I got him back home.  Mother, who had been standing there watching me run over him, said, “You shouldn’t have done it.”  And I got talking and Daddy said, “One month . . . ”  He never had to say what it was, it was always the standard.  No candy, no movies, no whatever for a month.  I got three months out of that one.

I am going to leave on this note and stop in case you all want to ask some questions.  That particular bicycle, I used to leave it out in the daytime in between the bank and Daddy’s store.  I would park it up there and leave it sideways.  And a storm came up this particular day.  Daddy said, “You’d better go put your bicycle away.”  Well, for me to put my bicycle away, I’d have to go down Pine Street to behind the bank.  There was a little alley there between that and Chesapeake Hotel.  I’d have to go down that alley, then I was behind Daddy’s store.

Well, the Army Navy store was over next door and it had a porch that hung and I could put that thing under the porch, so it would stay dry.  I said, “Daddy, it’s a storm coming and it’s going to lightning.”  He said, “Don’t worry about it, son, lightning’s not going to strike anytime soon.”

I said, “How do you know.”  He said, “When you see the flash, count 1, 2, 3, 4 — and when you hear the boom, that’s how many miles it is away.”  So I got thinking, I was standing out there.  He said, “Put it away because it’s going to get ready to rain.”  And (makes sound), I saw that lightning and started counting 1, 2, 3, 4, 5, 6, boom!  I then hopped on that bicycle and I pushed it, I just hopped on and kept pushing it all the way around the bank.  I got all the way right to the entrance behind the post office and just got in there and Boom! Boom!  I dropped that bicycle!  I wouldn’t go back out and get it and got punished for that.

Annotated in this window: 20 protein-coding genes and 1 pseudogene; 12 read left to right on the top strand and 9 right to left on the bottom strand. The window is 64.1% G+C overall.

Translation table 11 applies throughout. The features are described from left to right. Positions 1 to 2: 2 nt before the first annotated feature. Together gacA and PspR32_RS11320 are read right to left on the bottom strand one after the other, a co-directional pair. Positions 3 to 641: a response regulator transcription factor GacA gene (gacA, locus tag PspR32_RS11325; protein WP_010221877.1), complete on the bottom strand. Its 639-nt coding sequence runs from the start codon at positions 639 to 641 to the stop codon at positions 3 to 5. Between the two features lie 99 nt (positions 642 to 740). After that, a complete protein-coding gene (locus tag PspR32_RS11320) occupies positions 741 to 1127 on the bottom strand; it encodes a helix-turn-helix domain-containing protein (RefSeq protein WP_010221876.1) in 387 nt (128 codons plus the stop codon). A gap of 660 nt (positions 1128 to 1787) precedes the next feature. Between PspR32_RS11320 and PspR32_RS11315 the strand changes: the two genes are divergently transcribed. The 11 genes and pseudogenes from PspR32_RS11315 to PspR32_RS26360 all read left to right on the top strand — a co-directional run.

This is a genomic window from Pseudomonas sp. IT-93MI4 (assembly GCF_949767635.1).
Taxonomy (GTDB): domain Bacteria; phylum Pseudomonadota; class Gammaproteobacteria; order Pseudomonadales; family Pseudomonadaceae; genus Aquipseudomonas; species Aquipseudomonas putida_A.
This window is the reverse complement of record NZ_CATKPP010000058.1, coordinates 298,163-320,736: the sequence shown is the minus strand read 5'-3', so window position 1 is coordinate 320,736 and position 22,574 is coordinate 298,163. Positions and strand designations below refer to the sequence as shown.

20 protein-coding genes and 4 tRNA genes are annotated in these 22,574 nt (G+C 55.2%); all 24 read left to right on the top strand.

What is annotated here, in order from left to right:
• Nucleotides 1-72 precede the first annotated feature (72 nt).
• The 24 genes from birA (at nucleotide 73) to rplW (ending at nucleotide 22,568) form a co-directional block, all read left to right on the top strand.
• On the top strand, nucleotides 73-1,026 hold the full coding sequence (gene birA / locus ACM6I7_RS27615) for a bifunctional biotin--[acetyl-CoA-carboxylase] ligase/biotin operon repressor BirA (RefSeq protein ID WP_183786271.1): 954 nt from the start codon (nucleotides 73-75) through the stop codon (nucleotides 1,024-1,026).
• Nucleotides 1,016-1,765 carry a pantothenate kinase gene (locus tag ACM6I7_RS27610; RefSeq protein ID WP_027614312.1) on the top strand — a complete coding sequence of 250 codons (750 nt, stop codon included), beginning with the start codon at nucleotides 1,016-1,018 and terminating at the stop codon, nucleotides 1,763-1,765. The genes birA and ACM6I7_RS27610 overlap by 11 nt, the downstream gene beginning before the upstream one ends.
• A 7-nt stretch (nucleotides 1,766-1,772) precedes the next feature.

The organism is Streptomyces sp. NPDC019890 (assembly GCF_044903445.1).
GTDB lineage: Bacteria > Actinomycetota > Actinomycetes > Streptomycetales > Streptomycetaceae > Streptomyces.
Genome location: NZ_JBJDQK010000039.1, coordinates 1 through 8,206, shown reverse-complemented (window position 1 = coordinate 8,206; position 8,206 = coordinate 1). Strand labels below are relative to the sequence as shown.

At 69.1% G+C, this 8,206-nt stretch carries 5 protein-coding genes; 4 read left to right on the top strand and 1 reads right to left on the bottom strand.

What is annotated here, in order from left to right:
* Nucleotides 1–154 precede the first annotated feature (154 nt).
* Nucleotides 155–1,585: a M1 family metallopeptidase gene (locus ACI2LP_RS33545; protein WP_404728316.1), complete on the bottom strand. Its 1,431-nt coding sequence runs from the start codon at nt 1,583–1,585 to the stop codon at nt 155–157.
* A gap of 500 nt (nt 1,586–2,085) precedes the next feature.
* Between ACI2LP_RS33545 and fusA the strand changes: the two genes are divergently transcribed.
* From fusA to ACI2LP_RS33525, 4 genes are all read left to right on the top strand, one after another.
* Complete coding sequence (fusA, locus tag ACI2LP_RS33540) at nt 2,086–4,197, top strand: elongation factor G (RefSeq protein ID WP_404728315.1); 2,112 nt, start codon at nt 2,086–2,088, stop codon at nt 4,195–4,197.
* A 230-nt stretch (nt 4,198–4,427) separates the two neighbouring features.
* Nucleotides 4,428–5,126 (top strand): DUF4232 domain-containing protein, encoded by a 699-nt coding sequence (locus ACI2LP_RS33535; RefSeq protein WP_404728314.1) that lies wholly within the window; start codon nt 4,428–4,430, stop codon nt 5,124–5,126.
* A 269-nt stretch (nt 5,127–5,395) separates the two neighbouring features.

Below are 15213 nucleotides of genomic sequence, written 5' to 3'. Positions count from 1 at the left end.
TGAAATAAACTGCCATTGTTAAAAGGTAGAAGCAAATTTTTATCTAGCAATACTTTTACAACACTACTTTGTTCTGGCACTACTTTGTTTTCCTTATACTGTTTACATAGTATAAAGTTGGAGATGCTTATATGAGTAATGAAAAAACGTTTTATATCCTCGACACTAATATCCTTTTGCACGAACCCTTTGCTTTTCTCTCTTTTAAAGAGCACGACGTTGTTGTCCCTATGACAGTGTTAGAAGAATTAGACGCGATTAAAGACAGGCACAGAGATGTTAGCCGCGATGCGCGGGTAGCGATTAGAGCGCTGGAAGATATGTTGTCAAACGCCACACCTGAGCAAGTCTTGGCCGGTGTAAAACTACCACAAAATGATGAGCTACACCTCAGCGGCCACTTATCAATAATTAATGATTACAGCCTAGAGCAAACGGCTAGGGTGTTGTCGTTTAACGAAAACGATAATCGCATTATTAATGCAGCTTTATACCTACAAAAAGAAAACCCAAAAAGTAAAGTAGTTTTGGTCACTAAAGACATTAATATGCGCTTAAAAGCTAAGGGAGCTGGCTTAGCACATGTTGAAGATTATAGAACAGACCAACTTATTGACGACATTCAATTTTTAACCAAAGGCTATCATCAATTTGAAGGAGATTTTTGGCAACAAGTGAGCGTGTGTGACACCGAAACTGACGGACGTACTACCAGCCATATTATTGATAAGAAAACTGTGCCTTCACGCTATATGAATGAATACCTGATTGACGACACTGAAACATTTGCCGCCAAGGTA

Anyway, I don’t have much else to say, except that was my childhood and that’s what Cape Charles was like.  One more thing, I do have one more thing, and that is that lunch times Daddy had the store and we had the apartment over the store.  We ate in Daddy’s store.  I had the luxury of going in and eating at the store, not going home.  Most of the kids went home.  Amos ate at Savage’s.  He went in there and he was my best friend, and he ate over at Savage’s and I was jealous.  One of the reasons I was jealous was because I thought Savage boys had the best spiced ham and cheese sandwich there was!  They had a way over there of making a sandwich that was about this thick.  Remember that, George?  They were never as good as Daddy’s.  I hear you still like spiced ham!

This concludes Mr. Kellam’s reminiscences.  Click for Part 1,  click for Part 2, click for Part 3, click for Part 4, click for Part 5, click for Part 6.)




One Response to “Lloyd Kellam’s Final Words: Daddy’s Punishments”

  1. Klif Harrison on January 12th, 2014 1:42 am

    Please send me this article in email form.